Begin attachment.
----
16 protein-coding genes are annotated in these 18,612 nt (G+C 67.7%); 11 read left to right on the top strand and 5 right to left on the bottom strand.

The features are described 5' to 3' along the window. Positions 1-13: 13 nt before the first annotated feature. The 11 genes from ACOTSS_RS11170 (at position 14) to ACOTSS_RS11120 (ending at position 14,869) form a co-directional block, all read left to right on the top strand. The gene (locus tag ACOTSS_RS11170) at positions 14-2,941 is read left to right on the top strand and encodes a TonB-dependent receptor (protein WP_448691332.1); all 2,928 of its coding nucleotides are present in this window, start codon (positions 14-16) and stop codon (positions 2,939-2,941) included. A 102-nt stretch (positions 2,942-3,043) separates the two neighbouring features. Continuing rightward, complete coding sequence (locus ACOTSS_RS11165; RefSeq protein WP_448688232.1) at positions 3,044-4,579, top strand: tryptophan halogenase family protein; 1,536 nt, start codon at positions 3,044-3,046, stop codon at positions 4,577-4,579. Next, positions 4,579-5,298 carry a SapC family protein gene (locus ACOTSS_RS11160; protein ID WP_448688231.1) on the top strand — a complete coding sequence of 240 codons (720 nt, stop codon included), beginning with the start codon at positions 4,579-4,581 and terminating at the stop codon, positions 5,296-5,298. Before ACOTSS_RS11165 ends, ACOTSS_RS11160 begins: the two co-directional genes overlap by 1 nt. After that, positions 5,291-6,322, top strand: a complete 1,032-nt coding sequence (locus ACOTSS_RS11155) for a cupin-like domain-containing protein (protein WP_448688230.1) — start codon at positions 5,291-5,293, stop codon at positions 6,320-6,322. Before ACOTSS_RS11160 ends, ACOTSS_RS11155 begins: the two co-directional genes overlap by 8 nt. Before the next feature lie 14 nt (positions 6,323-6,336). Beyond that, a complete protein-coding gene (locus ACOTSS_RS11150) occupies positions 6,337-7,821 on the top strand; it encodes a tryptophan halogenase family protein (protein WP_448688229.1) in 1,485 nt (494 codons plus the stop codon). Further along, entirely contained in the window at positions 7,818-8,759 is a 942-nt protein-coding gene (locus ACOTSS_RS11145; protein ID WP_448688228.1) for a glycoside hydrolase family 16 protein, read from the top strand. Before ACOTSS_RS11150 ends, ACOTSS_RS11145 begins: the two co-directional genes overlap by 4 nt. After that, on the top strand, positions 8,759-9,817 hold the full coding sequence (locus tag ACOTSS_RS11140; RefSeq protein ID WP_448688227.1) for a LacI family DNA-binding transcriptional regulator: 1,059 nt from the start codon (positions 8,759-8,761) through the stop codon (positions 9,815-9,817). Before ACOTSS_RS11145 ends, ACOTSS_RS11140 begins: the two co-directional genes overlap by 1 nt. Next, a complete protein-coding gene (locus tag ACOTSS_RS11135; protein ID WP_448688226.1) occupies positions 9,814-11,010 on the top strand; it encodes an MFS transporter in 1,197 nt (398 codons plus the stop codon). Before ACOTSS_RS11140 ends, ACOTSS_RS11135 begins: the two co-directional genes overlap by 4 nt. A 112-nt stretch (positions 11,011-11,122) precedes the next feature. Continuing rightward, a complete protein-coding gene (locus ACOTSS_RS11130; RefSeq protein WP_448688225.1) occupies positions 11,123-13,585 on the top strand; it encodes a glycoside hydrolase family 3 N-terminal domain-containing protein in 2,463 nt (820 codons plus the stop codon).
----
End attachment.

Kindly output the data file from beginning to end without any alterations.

16 protein-coding genes are annotated in these 18,612 nt (G+C 67.7%); 11 read left to right on the top strand and 5 right to left on the bottom strand.

The features are described 5' to 3' along the window. Positions 1-13: 13 nt before the first annotated feature. The 11 genes from ACOTSS_RS11170 (at position 14) to ACOTSS_RS11120 (ending at position 14,869) form a co-directional block, all read left to right on the top strand. The gene (locus tag ACOTSS_RS11170) at positions 14-2,941 is read left to right on the top strand and encodes a TonB-dependent receptor (protein WP_448691332.1); all 2,928 of its coding nucleotides are present in this window, start codon (positions 14-16) and stop codon (positions 2,939-2,941) included. A 102-nt stretch (positions 2,942-3,043) separates the two neighbouring features. Continuing rightward, complete coding sequence (locus ACOTSS_RS11165; RefSeq protein WP_448688232.1) at positions 3,044-4,579, top strand: tryptophan halogenase family protein; 1,536 nt, start codon at positions 3,044-3,046, stop codon at positions 4,577-4,579. Next, positions 4,579-5,298 carry a SapC family protein gene (locus ACOTSS_RS11160; protein ID WP_448688231.1) on the top strand — a complete coding sequence of 240 codons (720 nt, stop codon included), beginning with the start codon at positions 4,579-4,581 and terminating at the stop codon, positions 5,296-5,298. Before ACOTSS_RS11165 ends, ACOTSS_RS11160 begins: the two co-directional genes overlap by 1 nt. After that, positions 5,291-6,322, top strand: a complete 1,032-nt coding sequence (locus ACOTSS_RS11155) for a cupin-like domain-containing protein (protein WP_448688230.1) — start codon at positions 5,291-5,293, stop codon at positions 6,320-6,322. Before ACOTSS_RS11160 ends, ACOTSS_RS11155 begins: the two co-directional genes overlap by 8 nt. Before the next feature lie 14 nt (positions 6,323-6,336). Beyond that, a complete protein-coding gene (locus ACOTSS_RS11150) occupies positions 6,337-7,821 on the top strand; it encodes a tryptophan halogenase family protein (protein WP_448688229.1) in 1,485 nt (494 codons plus the stop codon). Further along, entirely contained in the window at positions 7,818-8,759 is a 942-nt protein-coding gene (locus ACOTSS_RS11145; protein ID WP_448688228.1) for a glycoside hydrolase family 16 protein, read from the top strand. Before ACOTSS_RS11150 ends, ACOTSS_RS11145 begins: the two co-directional genes overlap by 4 nt. After that, on the top strand, positions 8,759-9,817 hold the full coding sequence (locus tag ACOTSS_RS11140; RefSeq protein ID WP_448688227.1) for a LacI family DNA-binding transcriptional regulator: 1,059 nt from the start codon (positions 8,759-8,761) through the stop codon (positions 9,815-9,817). Before ACOTSS_RS11145 ends, ACOTSS_RS11140 begins: the two co-directional genes overlap by 1 nt. Next, a complete protein-coding gene (locus tag ACOTSS_RS11135; protein ID WP_448688226.1) occupies positions 9,814-11,010 on the top strand; it encodes an MFS transporter in 1,197 nt (398 codons plus the stop codon). Before ACOTSS_RS11140 ends, ACOTSS_RS11135 begins: the two co-directional genes overlap by 4 nt. A 112-nt stretch (positions 11,011-11,122) precedes the next feature. Continuing rightward, a complete protein-coding gene (locus ACOTSS_RS11130; RefSeq protein WP_448688225.1) occupies positions 11,123-13,585 on the top strand; it encodes a glycoside hydrolase family 3 N-terminal domain-containing protein in 2,463 nt (820 codons plus the stop codon).